A new initiative started in late 2015 with the financial support of the Agence de Microprojets, the objective of which was to introduce gas stoves to the rural families living in the Kakum National Park. The majority of the rural families use the highly inefficient "three stone" cooking system, in which a pot is simply placed on three stones, and the burning wood is placed underneath. This system burns a lot of wood, leading to deforestation, produces toxic fumes, thus endangering the health of women and their childre and increasing CO2 emissions. The introduction of gas cookstoves is a very efficient way to combat all those problems at once. Our beneficiaries have attested that the quality of their lives has significantly improved since using the gas cookstoves: they no longer have some health issues such as sore eyes or difficulty in breathing, and they spend much less time preparing the fire and the food which allows them to have more time for other tasks.
Opening of children's libraries
In 2013 we opened two children's libraries in collaboration with the communities of Brahabebome in Kakum National Park and Ekabaku in the Amanzuri wetland. A third library was opened in 2014, in the community of Abeka Nwantaa in Kakum National Park. The communities provided the space and cabinets, while Microsfere provided the books. In Abeka Nkwantaa, Microsfere also made a contribution for the construction of the buildling. A good number of books are related to the natural environment. Microsfere is also providing support and training to the librarians who were chosen in collaboration with the communities. The libraries are having a great success and are being visited also by children of neighboring communities.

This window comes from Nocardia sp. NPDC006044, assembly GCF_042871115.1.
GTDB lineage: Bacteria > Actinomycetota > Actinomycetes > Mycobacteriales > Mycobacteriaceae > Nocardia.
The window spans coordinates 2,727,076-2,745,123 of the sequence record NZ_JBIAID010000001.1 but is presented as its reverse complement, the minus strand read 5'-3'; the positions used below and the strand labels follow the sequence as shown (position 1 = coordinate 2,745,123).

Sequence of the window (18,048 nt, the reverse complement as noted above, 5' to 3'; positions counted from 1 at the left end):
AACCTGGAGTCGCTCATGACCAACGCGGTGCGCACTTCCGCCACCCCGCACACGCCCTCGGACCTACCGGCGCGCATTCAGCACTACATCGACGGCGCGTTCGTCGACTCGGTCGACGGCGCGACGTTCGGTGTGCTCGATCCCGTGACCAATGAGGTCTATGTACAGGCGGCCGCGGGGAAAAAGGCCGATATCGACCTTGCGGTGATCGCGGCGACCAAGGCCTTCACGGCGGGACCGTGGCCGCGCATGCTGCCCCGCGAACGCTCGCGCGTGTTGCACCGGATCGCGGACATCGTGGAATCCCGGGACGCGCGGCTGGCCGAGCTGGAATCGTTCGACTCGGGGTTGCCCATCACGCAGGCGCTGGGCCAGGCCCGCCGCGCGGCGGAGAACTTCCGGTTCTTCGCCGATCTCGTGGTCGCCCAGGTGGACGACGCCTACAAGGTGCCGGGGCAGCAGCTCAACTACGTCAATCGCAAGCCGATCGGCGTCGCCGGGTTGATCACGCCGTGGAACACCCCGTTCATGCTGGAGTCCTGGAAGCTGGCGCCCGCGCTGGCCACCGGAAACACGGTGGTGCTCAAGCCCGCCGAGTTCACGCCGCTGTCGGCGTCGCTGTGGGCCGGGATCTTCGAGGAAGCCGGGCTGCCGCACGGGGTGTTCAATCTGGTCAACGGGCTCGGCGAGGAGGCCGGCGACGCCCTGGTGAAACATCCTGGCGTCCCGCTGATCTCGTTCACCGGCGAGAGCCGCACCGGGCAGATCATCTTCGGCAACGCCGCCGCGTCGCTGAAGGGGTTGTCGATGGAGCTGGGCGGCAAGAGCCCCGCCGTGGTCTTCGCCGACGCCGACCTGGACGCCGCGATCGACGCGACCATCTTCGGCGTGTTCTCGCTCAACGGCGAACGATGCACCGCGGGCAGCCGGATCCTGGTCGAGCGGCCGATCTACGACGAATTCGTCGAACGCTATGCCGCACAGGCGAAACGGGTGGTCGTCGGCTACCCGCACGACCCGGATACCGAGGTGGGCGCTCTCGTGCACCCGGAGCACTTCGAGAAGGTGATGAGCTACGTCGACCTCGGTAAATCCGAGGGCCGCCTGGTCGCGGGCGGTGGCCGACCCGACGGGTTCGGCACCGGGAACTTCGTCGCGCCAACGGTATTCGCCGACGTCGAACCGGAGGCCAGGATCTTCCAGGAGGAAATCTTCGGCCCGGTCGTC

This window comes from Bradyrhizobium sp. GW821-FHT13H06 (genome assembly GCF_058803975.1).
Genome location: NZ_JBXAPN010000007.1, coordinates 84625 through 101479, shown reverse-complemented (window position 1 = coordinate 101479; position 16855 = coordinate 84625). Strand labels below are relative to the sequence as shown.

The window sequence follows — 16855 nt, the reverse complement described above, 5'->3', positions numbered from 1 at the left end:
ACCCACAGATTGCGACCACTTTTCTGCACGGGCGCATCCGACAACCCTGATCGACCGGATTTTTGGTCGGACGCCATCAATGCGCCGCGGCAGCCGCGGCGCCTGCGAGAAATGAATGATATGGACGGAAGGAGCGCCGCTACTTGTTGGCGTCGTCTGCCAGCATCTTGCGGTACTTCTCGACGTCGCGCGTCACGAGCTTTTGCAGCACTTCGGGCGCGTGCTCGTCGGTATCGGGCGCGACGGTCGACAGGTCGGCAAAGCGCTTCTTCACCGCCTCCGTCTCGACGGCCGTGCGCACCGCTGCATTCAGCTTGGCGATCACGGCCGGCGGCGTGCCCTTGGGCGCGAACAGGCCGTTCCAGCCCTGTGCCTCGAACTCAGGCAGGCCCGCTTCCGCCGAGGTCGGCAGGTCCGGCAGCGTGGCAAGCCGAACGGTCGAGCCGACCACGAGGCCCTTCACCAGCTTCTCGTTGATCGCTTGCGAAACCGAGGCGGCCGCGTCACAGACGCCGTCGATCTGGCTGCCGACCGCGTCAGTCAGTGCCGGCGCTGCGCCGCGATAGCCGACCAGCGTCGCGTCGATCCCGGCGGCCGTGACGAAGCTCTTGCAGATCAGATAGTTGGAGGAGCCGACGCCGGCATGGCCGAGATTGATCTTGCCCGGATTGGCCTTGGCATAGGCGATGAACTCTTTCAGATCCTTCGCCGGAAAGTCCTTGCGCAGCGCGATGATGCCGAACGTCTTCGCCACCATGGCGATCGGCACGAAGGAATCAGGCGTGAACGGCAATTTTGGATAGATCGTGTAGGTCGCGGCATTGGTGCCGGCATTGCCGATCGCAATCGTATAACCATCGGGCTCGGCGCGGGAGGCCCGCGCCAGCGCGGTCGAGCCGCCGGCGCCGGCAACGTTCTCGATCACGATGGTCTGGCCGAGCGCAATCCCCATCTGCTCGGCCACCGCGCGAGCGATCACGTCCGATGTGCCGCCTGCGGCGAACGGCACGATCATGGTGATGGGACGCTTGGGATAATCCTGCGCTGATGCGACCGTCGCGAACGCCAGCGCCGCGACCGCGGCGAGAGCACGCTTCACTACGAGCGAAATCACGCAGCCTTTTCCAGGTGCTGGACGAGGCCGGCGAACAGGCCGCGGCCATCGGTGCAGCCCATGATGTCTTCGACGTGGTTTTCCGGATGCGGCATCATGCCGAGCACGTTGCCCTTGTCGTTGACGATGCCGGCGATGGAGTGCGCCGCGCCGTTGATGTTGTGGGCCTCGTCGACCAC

In one of our two project sites (Amanzur) Microsfere has been implementing a community awareness programme in two thematic areas: environment and health. As far as the environment is concerned, the Microsfere staff is having informal and interactive presentations addressed to the project participants, on issues of direct relevance to their environment and their well-being, such as waste management, protection of water resources, illegal logging, etc. From time to time we also launch quiz competitions in local schools, around the subject of environmental protection. Concerning the health education, Microsfere is partnering with the local Health Clinic, who sends a trained staff once per month to present issues related to health issues directly affecting our project participants, such as familly planning, hygiene, protection against malaria, nutrition, cancer, local illnesses, etc.
And some information on some milestone events from our archives:
Projects officially launched in both project sites (October and November 2008)
The community and biodiversity support project was officially launched in both project sites. A launching event was held in Kakum, in the Antikwaa community, on the 31st of October 2008, while in Amansuri it was held in Kengen community on the 29th of November 2008. Community members, project partners, local and regional administration representatives, traditional chiefs and other stakeholders were present to celebrate this important beginning.
Opening of Microsfere office in Ghana (July 2008)
As of July 2008, we have a fully operational office in Ghana, where our Project Field Coordinator is stationed. The office space has been kindly offered by one of our national partners, the Wildlife Division and was fully refurbished by Microsfere. The office is located in the Wildlife Division administrative headquartes in the Kakum National Park.